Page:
WASHINGTON - In a 6-3 decision yesterday, the U.S. Supreme Court struck down a California reporting rule designed to prevent charitable fraud and self-dealing. In doing so, the Court sidestepped established precedent recognizing the important public interests in nonprofit reporting and relatively minimal burdens such reporting imposes. This limited, nonpublic information served a key role in helping the state maintain oversight over organizations soliciting donations.
However, this decision does not call into question the longstanding laws and regulations requiring public disclosure of campaign spending. The standard of review applied by the Court is one transparency laws in the electoral context easily meet, limiting the reach of this case.
Americans for Prosperity Foundation v. Bonta addressed nonpublic tax reporting by charities, not public disclosure by those spending money to influence elections. Still, this ruling needlessly brushes aside precedent in favor of wealthy special interests—toughening the standard of scrutiny applied to California’s law beyond what the Court’s earlier disclosure decisions would have required. The League of Women Voters of California filed an amicus brief in this case.
“The Supreme Court’s decision to reject California’s disclosure requirement is disappointing and, although narrow, could open the door for further exploitation by wealthy special interests,” said Stephanie Doute, executive director of the League of Women Voters of California. "The League will continue to advocate for transparent campaign finance rules that let voters know who is seeking political influence.”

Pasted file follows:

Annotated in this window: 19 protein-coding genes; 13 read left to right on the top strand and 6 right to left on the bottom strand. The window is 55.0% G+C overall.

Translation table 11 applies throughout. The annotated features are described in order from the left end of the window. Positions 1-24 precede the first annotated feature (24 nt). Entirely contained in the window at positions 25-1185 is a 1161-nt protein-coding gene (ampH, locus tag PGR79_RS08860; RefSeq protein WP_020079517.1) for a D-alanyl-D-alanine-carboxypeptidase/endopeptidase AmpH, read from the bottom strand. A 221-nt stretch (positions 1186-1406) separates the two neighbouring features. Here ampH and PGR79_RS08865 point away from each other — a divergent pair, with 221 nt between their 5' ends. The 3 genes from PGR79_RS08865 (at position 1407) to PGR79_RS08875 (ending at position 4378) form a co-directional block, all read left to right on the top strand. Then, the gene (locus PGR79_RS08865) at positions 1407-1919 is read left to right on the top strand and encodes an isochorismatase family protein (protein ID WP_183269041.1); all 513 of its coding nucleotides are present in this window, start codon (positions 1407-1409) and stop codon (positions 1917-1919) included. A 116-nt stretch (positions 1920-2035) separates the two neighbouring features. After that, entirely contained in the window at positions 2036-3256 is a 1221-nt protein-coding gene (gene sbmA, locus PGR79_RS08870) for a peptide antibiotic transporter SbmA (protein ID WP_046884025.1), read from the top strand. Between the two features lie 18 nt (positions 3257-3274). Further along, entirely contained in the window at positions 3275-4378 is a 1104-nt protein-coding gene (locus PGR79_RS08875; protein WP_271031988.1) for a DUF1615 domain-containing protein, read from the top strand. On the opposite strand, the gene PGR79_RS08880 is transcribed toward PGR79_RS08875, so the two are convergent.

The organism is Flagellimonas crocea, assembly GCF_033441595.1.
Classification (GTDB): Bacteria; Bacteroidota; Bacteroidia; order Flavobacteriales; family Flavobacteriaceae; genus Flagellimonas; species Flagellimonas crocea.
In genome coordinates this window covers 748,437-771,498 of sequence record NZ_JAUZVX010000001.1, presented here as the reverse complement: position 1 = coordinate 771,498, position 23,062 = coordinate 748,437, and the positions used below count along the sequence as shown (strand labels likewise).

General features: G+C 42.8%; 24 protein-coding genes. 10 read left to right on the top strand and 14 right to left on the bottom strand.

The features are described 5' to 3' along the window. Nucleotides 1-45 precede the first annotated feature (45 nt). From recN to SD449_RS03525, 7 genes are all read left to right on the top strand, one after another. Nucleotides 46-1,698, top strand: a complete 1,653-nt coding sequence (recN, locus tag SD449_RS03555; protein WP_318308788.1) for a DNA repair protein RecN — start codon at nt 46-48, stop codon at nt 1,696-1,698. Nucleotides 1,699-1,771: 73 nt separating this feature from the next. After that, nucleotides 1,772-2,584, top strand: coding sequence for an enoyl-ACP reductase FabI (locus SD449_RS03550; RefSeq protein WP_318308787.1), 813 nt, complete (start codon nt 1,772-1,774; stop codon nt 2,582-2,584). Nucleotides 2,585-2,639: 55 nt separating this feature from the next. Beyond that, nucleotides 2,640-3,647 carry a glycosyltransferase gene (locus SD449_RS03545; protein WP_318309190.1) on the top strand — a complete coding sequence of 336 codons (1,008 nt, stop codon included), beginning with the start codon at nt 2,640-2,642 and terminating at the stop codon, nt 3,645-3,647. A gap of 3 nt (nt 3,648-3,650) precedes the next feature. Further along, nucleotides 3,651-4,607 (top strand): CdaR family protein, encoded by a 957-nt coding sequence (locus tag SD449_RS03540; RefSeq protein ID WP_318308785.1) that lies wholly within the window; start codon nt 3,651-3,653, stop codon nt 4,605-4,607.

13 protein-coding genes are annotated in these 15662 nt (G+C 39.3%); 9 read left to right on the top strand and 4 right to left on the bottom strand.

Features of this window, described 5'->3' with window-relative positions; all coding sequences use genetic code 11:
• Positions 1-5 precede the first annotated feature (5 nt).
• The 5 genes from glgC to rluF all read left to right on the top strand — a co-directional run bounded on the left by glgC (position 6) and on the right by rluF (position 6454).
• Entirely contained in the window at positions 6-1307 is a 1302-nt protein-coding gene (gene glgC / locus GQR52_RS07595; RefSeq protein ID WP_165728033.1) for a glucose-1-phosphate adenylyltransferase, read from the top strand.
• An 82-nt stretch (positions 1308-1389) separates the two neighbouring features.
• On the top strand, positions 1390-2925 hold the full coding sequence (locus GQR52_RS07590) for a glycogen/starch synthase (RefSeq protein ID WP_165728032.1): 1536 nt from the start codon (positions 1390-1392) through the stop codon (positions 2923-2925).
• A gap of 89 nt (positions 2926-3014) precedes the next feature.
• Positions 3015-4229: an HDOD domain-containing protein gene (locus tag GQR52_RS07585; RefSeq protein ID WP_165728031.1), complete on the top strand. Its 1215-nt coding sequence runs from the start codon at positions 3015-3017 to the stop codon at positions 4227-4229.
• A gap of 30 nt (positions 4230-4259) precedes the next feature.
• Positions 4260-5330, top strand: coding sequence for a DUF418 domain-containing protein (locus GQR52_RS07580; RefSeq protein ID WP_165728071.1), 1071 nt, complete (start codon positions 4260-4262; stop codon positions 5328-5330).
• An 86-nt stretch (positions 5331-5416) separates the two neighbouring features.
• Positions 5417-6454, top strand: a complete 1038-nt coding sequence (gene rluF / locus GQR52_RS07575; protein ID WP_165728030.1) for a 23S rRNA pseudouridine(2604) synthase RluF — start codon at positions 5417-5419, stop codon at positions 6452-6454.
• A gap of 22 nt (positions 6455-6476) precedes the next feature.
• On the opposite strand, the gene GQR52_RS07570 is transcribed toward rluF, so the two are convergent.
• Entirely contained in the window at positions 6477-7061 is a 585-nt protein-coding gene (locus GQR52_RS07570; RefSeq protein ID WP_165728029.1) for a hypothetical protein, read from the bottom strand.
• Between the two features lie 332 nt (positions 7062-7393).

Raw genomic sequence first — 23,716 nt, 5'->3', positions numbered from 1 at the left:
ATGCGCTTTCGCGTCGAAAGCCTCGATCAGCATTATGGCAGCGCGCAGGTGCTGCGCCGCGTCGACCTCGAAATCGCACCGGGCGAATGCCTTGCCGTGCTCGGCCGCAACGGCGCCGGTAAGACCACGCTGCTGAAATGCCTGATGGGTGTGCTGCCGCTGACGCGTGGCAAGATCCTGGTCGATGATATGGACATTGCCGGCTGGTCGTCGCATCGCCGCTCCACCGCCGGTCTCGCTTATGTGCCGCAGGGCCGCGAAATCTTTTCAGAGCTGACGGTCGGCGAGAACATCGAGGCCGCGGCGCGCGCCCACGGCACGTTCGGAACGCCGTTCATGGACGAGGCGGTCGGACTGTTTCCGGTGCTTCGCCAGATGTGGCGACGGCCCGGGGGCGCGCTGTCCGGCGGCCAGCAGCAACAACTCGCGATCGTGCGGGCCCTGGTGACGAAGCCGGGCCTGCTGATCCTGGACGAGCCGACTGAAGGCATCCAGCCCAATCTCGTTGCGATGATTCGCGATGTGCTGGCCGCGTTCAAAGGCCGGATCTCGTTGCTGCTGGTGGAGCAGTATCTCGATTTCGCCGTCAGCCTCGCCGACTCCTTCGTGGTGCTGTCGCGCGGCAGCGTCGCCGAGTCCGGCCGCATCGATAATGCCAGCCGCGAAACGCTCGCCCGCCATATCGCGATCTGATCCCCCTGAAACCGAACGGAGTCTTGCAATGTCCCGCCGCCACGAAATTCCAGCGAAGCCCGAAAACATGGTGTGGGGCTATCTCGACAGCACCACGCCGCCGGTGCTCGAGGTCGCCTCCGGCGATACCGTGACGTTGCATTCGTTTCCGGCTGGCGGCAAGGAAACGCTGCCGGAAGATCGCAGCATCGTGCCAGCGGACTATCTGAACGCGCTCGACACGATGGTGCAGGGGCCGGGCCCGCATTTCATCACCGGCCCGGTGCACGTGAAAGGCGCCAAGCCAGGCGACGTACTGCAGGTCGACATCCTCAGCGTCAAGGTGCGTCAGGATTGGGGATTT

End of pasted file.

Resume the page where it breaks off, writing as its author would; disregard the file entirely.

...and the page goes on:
“Some could worry that this case might have an impact on other states and their efforts to prevent charitable fraud and self-dealing,” said Tara Malloy, senior director for appellate litigation and strategy, Campaign Legal Center. “But, the Supreme Court has repeatedly upheld that public interests tied to electoral transparency justify laws governing disclosure. There is really no reason to believe this ruling will have a broad impact on electoral transparency measures.”
"We’re disappointed with today’s decision, which departs from precedence to protect super wealthy donors from accountability. Still, it is clear that election related disclosure easily meets the Court’s standard: only fulsome disclosure of the financial backers to a candidate can protect our democracy," said Stuart McPhail, Citizens for Responsibility and Ethics in Washington senior litigation counsel.
“It is disappointing that the Court missed an opportunity to reaffirm the freedom of states to monitor fundraising by nonprofit organizations for compliance with state laws, including “dark money” groups that raise and spend unlimited money in politics,” said Common Cause President Karen Hobert Flynn. “But it’s important to emphasize that this was not a campaign finance disclosure case, and campaign finance laws remain constitutional and vitally important despite the Court’s decision today.”
As American voters continue to overwhelmingly support transparency measures that seek to fight fraudulent activities—understanding them to be essential to governmental integrity—the desire of wealthy special interests to make anonymous political contributions cannot be permitted to overrule well-established precedents.
Read the Supreme Court's decision here.
CONTACT: Elizabeth Leslie, [email protected]
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